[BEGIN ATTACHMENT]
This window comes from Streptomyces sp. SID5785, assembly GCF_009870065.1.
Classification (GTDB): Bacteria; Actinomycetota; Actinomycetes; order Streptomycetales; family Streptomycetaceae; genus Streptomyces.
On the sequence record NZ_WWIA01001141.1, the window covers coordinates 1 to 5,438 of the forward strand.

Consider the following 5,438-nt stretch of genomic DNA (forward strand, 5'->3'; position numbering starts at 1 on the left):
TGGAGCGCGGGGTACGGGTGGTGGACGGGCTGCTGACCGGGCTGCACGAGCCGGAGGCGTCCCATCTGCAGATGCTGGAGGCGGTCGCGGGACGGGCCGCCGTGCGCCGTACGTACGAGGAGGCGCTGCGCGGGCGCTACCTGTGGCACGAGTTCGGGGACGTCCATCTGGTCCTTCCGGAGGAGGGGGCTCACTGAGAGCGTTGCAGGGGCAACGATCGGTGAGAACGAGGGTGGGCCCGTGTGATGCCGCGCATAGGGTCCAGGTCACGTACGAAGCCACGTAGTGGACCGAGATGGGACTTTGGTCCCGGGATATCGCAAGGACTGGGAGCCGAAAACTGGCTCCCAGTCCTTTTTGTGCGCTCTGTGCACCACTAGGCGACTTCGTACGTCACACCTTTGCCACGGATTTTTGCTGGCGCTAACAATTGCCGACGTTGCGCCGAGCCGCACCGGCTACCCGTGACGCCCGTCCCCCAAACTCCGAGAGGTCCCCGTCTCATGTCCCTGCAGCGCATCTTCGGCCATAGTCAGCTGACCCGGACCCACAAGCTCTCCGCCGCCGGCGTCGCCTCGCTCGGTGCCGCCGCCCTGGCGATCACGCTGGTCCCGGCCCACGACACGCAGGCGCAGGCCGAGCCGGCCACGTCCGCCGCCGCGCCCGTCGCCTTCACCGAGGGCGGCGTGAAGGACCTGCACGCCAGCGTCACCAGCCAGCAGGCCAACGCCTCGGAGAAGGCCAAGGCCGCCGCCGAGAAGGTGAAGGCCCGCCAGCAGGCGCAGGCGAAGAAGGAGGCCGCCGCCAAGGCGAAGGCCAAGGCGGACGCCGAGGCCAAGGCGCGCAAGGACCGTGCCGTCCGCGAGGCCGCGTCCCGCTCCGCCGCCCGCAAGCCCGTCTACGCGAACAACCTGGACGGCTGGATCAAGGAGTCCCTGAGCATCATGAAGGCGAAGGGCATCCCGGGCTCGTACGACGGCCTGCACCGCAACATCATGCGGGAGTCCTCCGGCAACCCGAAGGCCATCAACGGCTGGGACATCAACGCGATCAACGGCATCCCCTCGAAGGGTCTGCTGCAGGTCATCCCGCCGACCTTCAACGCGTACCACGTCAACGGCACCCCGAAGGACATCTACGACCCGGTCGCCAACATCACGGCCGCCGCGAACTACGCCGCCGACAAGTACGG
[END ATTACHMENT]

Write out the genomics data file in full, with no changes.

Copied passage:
This window comes from Streptomyces sp. SID5785, assembly GCF_009870065.1.
Classification (GTDB): Bacteria; Actinomycetota; Actinomycetes; order Streptomycetales; family Streptomycetaceae; genus Streptomyces.
On the sequence record NZ_WWIA01001141.1, the window covers coordinates 1 to 5,438 of the forward strand.

Consider the following 5,438-nt stretch of genomic DNA (forward strand, 5'->3'; position numbering starts at 1 on the left):
TGGAGCGCGGGGTACGGGTGGTGGACGGGCTGCTGACCGGGCTGCACGAGCCGGAGGCGTCCCATCTGCAGATGCTGGAGGCGGTCGCGGGACGGGCCGCCGTGCGCCGTACGTACGAGGAGGCGCTGCGCGGGCGCTACCTGTGGCACGAGTTCGGGGACGTCCATCTGGTCCTTCCGGAGGAGGGGGCTCACTGAGAGCGTTGCAGGGGCAACGATCGGTGAGAACGAGGGTGGGCCCGTGTGATGCCGCGCATAGGGTCCAGGTCACGTACGAAGCCACGTAGTGGACCGAGATGGGACTTTGGTCCCGGGATATCGCAAGGACTGGGAGCCGAAAACTGGCTCCCAGTCCTTTTTGTGCGCTCTGTGCACCACTAGGCGACTTCGTACGTCACACCTTTGCCACGGATTTTTGCTGGCGCTAACAATTGCCGACGTTGCGCCGAGCCGCACCGGCTACCCGTGACGCCCGTCCCCCAAACTCCGAGAGGTCCCCGTCTCATGTCCCTGCAGCGCATCTTCGGCCATAGTCAGCTGACCCGGACCCACAAGCTCTCCGCCGCCGGCGTCGCCTCGCTCGGTGCCGCCGCCCTGGCGATCACGCTGGTCCCGGCCCACGACACGCAGGCGCAGGCCGAGCCGGCCACGTCCGCCGCCGCGCCCGTCGCCTTCACCGAGGGCGGCGTGAAGGACCTGCACGCCAGCGTCACCAGCCAGCAGGCCAACGCCTCGGAGAAGGCCAAGGCCGCCGCCGAGAAGGTGAAGGCCCGCCAGCAGGCGCAGGCGAAGAAGGAGGCCGCCGCCAAGGCGAAGGCCAAGGCGGACGCCGAGGCCAAGGCGCGCAAGGACCGTGCCGTCCGCGAGGCCGCGTCCCGCTCCGCCGCCCGCAAGCCCGTCTACGCGAACAACCTGGACGGCTGGATCAAGGAGTCCCTGAGCATCATGAAGGCGAAGGGCATCCCGGGCTCGTACGACGGCCTGCACCGCAACATCATGCGGGAGTCCTCCGGCAACCCGAAGGCCATCAACGGCTGGGACATCAACGCGATCAACGGCATCCCCTCGAAGGGTCTGCTGCAGGTCATCCCGCCGACCTTCAACGCGTACCACGTCAACGGCACCCCGAAGGACATCTACGACCCGGTCGCCAACATCACGGCCGCCGCGAACTACGCCGCCGACAAGTACGG